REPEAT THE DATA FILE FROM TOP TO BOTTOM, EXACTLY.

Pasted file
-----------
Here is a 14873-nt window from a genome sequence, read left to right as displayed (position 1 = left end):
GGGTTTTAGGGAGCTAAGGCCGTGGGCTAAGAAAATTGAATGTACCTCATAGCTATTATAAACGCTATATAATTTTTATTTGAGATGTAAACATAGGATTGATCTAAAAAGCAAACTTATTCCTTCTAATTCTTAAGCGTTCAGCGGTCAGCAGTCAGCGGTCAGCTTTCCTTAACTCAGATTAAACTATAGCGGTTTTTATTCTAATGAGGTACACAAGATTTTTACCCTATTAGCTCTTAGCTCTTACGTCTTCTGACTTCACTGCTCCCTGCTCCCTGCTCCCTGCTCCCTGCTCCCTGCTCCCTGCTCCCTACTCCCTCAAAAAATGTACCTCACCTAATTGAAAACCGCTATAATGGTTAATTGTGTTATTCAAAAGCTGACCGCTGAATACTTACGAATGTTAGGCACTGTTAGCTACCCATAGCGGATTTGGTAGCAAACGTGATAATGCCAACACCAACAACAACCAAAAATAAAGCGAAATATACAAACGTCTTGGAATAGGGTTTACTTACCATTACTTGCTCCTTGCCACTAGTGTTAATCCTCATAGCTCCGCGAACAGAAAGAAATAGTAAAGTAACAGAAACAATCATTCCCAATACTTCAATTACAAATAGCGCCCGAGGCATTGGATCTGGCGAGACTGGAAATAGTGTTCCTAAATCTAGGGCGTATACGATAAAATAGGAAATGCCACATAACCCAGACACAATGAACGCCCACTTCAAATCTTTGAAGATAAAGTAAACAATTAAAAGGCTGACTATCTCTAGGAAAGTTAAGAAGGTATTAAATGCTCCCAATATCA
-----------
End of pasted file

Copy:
Here is a 14873-nt window from a genome sequence, read left to right as displayed (position 1 = left end):
GGGTTTTAGGGAGCTAAGGCCGTGGGCTAAGAAAATTGAATGTACCTCATAGCTATTATAAACGCTATATAATTTTTATTTGAGATGTAAACATAGGATTGATCTAAAAAGCAAACTTATTCCTTCTAATTCTTAAGCGTTCAGCGGTCAGCAGTCAGCGGTCAGCTTTCCTTAACTCAGATTAAACTATAGCGGTTTTTATTCTAATGAGGTACACAAGATTTTTACCCTATTAGCTCTTAGCTCTTACGTCTTCTGACTTCACTGCTCCCTGCTCCCTGCTCCCTGCTCCCTGCTCCCTGCTCCCTGCTCCCTACTCCCTCAAAAAATGTACCTCACCTAATTGAAAACCGCTATAATGGTTAATTGTGTTATTCAAAAGCTGACCGCTGAATACTTACGAATGTTAGGCACTGTTAGCTACCCATAGCGGATTTGGTAGCAAACGTGATAATGCCAACACCAACAACAACCAAAAATAAAGCGAAATATACAAACGTCTTGGAATAGGGTTTACTTACCATTACTTGCTCCTTGCCACTAGTGTTAATCCTCATAGCTCCGCGAACAGAAAGAAATAGTAAAGTAACAGAAACAATCATTCCCAATACTTCAATTACAAATAGCGCCCGAGGCATTGGATCTGGCGAGACTGGAAATAGTGTTCCTAAATCTAGGGCGTATACGATAAAATAGGAAATGCCACATAACCCAGACACAATGAACGCCCACTTCAAATCTTTGAAGATAAAGTAAACAATTAAAAGGCTGACTATCTCTAGGAAAGTTAAGAAGGTATTAAATGCTCCCAATATCA